If you have to share a monitor with a co-worker or family members, consider a model with an ergonomic stand that lets you position the screen for your most comfortable viewing angle. Most stands offer tilt adjustability but swivel and height adjustments give you more flexibility. If you transfer lots of data back and forth between USB devices, look for a monitor with built-in USB ports, as it's much easier to plug one into your display than to have to constantly reach around the back of your PC (side-mounted USB ports rule). Embedded webcams are fun for video chats and e-mailing photos, but don't expect stellar image quality, as they are typically low-resolution cameras. Most monitors come with built-in speakers that are adequate for everyday use but usually lack the volume and bass response that music aficionados and gamers crave. If audio output is important, look for speakers with a minimum rating of 2-watts per speaker. As a rule, the higher the power rating the more volume you can expect. A monitor with a built-in card reader makes it easy to view and transfer photos and play music without having to reach under your desk to plug in a media card. Finally, glossy screens can provide very bright, crisp colours but may also be too reflective for some users. If possible, compare a glossy screen to a matte screen before you buy to decide which works best for you.

The three basic panel types used in desktop displays are twisted nematic (TN+), PVA/S-PVA, and IPS. The majority of displays use TN+ technology as it is the least expensive of the three and offers superior motion handling performance. However, we're starting to see more affordable IPS monitors hit the market.

The latest trend in displays brings full high definition capabilities to the desktop. To do this the panel must have a native resolution of at least 1,920 x 1,080 pixels, and it must have a 16:9 aspect ratio to do it without stretching or cropping the picture. Until recently, most LCD monitors used CCFL (cold cathode florescent lamp) technology for backlighting, but LED backlit monitors are quickly becoming the more popular choice for several reasons; LEDs offer a brighter image than CCFLs, they are smaller and require less power, and they allow for extremely thin cabinet designs. That said, CCFL displays are known to provide better screen uniformity and are generally less expensive than their LED counterparts.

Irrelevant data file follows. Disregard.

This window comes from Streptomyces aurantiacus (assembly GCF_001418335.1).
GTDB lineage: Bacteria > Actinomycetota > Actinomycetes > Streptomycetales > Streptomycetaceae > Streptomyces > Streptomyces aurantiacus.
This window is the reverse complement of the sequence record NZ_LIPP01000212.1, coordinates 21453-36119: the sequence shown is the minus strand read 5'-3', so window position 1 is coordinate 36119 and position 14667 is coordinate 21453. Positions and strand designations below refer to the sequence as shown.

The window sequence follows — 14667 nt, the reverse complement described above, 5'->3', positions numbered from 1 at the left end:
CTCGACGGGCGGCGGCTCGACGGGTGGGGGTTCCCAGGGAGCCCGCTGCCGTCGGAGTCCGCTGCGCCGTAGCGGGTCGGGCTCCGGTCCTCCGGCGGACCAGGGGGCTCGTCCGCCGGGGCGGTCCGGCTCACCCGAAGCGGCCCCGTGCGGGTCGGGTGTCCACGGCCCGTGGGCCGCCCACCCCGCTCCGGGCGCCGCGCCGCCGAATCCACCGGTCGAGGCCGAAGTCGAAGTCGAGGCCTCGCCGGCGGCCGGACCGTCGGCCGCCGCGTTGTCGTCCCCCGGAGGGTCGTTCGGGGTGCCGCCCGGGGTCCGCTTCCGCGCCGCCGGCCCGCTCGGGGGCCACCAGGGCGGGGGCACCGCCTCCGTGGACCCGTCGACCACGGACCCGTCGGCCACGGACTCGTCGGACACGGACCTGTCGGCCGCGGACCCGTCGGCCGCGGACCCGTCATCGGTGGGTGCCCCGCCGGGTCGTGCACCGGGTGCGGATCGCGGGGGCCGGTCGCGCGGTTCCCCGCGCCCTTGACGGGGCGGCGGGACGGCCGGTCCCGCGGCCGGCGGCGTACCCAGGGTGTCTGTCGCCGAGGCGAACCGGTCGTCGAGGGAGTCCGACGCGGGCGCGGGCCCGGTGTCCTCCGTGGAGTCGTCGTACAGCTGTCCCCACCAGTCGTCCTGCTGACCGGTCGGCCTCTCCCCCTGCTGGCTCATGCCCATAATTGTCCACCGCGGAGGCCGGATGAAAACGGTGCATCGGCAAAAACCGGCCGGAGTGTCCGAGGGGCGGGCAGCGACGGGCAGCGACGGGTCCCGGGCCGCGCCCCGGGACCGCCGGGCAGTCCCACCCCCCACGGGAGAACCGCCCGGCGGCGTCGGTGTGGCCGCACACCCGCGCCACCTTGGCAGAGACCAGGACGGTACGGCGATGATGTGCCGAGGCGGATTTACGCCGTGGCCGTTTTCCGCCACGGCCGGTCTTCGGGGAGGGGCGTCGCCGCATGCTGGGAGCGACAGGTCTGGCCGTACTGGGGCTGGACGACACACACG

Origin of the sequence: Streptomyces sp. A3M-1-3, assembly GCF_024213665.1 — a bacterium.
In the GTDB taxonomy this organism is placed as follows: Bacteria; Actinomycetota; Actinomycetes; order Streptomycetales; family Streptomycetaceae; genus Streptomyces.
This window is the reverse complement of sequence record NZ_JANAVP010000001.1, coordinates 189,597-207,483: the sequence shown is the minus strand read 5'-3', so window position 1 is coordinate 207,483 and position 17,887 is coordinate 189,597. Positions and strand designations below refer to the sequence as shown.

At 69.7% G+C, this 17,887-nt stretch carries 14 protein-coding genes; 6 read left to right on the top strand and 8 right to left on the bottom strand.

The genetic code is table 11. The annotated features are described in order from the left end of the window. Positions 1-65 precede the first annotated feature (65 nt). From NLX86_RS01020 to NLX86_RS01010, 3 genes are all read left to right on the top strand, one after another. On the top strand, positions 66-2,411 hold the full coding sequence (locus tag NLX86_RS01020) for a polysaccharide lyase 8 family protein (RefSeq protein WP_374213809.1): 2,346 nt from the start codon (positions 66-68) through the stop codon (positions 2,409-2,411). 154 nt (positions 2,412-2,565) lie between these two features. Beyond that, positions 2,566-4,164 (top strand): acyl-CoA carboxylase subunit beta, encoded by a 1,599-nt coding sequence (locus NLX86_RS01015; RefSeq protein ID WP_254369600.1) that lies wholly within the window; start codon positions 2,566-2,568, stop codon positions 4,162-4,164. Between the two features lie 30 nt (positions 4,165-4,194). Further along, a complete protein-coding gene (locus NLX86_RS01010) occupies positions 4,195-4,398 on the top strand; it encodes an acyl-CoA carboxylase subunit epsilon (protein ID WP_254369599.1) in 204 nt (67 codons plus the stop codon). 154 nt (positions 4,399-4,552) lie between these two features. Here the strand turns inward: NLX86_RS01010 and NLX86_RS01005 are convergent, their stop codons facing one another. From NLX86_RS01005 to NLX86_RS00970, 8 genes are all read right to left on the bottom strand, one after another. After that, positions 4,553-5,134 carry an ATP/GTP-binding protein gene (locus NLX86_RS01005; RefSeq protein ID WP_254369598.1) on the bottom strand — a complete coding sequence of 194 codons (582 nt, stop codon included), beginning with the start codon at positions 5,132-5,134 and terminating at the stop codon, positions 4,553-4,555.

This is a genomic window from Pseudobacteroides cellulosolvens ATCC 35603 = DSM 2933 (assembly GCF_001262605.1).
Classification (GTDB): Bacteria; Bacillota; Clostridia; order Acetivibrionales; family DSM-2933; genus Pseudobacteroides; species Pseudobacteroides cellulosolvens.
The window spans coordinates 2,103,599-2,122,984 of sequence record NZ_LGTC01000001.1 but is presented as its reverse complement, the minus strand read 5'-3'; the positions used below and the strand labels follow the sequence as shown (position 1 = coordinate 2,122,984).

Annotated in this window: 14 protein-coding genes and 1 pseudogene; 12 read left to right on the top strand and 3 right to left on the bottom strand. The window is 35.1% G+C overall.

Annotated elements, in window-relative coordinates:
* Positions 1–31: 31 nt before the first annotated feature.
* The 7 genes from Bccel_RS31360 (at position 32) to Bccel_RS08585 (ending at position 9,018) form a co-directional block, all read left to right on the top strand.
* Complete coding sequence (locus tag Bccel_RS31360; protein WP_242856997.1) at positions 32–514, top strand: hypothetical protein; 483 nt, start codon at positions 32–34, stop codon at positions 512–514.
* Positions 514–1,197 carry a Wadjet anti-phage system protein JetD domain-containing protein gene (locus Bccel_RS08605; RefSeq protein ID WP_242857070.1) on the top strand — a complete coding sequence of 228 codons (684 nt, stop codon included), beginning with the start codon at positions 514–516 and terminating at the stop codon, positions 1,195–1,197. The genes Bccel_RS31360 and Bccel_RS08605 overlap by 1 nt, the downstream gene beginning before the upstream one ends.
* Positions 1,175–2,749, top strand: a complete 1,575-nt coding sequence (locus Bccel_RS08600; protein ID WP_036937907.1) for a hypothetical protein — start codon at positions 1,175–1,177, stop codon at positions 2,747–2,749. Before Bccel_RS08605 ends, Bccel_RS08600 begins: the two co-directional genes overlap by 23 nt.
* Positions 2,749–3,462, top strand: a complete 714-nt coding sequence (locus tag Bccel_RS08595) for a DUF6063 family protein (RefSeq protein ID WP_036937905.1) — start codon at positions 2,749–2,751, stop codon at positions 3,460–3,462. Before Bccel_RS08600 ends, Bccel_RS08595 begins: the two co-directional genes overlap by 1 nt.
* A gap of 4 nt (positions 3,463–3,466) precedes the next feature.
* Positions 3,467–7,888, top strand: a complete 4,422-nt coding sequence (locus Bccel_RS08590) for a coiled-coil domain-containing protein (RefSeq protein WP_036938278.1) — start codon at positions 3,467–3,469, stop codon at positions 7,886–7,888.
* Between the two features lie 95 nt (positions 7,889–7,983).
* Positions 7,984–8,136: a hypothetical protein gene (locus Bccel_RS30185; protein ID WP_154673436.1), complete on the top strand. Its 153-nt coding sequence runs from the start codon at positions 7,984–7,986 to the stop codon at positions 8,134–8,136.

What was once a novelty aimed at the gaming crowd, 3D technology has taken the desktop monitor market by storm, thanks to the proliferation of 3D movie and gaming content as well as 3D-ready Blu-ray players and 3D-cameras. The two major technologies used today are passive 3D, which uses inexpensive polarised glasses to create depth, and active shutter 3D, which uses battery operated glasses with lenses that turn on and off in sync with a 120Hz panel to deliver 3D imagery. Each has its benefits and drawbacks; passive 3D doesn't require a 120Hz panel and the image remains bright, but it is prone to motion artefacts and doesn't always look good from a side angle. Active 3D typically offers good side viewing and does a good job of displaying jaggie-free images but it produces more crosstalk than passive technology and the glasses are usually uncomfortable and require charging. Either way, expect to pay a bit more for a 3D-enabled monitor if you want to watch 3D movies or bring your gaming experience to the next level.

For laptop users who require dual screen capabilities, a portable USB monitor fits the bill. These lightweight devices use your PC's USB port for power and to receive video, usually with the help of DisplayLink software. They are ideal for small office presentations and for extending your laptop's screen real estate, and their slim profile makes them easy to travel with. For around £110, you can double your viewing area while on the road.

Types of LCD Monitors

We've broken this guide down into four categories: budget, business/professional, multimedia, and gaming displays, all of which target different audiences. Prices vary within each category depending on the panel technology used, the size of the panel, and features. We've also included a glossary to help you decipher some of the terms used to describe display technology.